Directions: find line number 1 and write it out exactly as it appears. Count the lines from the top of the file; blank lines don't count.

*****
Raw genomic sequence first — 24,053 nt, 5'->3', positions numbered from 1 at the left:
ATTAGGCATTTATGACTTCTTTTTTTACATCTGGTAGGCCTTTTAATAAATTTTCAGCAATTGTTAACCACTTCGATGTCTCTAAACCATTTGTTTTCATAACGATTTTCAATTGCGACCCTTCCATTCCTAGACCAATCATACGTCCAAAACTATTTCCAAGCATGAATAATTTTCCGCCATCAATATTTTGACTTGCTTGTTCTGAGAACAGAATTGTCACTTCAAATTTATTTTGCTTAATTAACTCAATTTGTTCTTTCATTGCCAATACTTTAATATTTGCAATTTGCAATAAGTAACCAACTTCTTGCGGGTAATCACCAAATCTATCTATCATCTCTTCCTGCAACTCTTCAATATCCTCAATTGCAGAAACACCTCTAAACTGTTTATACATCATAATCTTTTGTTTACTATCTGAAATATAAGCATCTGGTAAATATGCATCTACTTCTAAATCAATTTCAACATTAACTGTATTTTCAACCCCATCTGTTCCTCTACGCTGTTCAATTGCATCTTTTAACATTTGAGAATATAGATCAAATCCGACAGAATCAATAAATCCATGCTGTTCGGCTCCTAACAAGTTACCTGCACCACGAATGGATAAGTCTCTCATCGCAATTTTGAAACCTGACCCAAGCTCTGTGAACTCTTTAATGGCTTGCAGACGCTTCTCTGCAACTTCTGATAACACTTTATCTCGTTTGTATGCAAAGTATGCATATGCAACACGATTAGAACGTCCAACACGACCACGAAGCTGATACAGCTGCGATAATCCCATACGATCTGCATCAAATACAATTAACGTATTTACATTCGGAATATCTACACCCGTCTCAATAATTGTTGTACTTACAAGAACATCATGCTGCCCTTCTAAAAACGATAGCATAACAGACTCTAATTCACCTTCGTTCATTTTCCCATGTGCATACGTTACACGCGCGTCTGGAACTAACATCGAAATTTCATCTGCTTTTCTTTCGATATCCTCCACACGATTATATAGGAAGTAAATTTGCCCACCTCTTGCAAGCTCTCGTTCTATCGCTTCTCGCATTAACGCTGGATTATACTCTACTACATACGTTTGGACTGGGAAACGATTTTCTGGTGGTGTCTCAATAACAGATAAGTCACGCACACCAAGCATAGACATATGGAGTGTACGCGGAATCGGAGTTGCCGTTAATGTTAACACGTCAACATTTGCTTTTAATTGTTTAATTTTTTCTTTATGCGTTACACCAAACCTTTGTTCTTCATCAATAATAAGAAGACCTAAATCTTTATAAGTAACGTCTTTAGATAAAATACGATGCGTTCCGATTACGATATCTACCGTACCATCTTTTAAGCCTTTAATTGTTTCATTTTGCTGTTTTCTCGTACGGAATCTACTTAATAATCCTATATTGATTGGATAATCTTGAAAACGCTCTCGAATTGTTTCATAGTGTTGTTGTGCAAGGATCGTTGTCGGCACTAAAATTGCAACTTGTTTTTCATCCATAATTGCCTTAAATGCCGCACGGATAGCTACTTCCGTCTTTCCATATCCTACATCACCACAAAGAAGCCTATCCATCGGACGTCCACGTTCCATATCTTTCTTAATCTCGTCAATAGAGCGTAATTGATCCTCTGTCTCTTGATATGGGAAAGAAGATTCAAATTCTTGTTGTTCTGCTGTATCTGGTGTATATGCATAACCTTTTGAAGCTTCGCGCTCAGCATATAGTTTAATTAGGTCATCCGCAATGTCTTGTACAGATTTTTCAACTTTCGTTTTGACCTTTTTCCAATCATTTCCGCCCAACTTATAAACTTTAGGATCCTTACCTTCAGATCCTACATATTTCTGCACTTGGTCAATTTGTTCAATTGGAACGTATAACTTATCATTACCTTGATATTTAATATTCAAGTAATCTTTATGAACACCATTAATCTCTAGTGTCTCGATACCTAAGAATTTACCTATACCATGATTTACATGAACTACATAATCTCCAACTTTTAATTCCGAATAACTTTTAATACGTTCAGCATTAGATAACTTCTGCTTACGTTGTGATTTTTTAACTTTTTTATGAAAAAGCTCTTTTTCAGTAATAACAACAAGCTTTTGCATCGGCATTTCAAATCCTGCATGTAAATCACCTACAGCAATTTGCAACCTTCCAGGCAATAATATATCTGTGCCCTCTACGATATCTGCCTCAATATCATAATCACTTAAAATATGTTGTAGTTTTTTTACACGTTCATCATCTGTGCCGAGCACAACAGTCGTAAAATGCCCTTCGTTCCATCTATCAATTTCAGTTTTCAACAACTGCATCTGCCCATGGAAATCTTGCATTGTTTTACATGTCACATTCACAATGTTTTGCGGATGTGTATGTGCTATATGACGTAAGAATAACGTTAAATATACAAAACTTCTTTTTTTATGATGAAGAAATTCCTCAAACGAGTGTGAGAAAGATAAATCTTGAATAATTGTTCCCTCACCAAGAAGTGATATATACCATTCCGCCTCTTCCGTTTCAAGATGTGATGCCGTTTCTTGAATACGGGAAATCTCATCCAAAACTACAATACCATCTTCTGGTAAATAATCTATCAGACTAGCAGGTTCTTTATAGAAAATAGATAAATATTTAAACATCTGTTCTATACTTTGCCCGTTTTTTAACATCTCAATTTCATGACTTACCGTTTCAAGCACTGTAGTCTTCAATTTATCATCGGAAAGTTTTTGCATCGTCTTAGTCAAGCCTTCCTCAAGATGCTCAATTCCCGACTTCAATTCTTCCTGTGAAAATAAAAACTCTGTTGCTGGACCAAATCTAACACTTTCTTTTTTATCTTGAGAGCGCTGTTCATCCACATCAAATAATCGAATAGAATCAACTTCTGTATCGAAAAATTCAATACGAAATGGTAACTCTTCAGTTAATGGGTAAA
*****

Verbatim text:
Raw genomic sequence first — 24,053 nt, 5'->3', positions numbered from 1 at the left: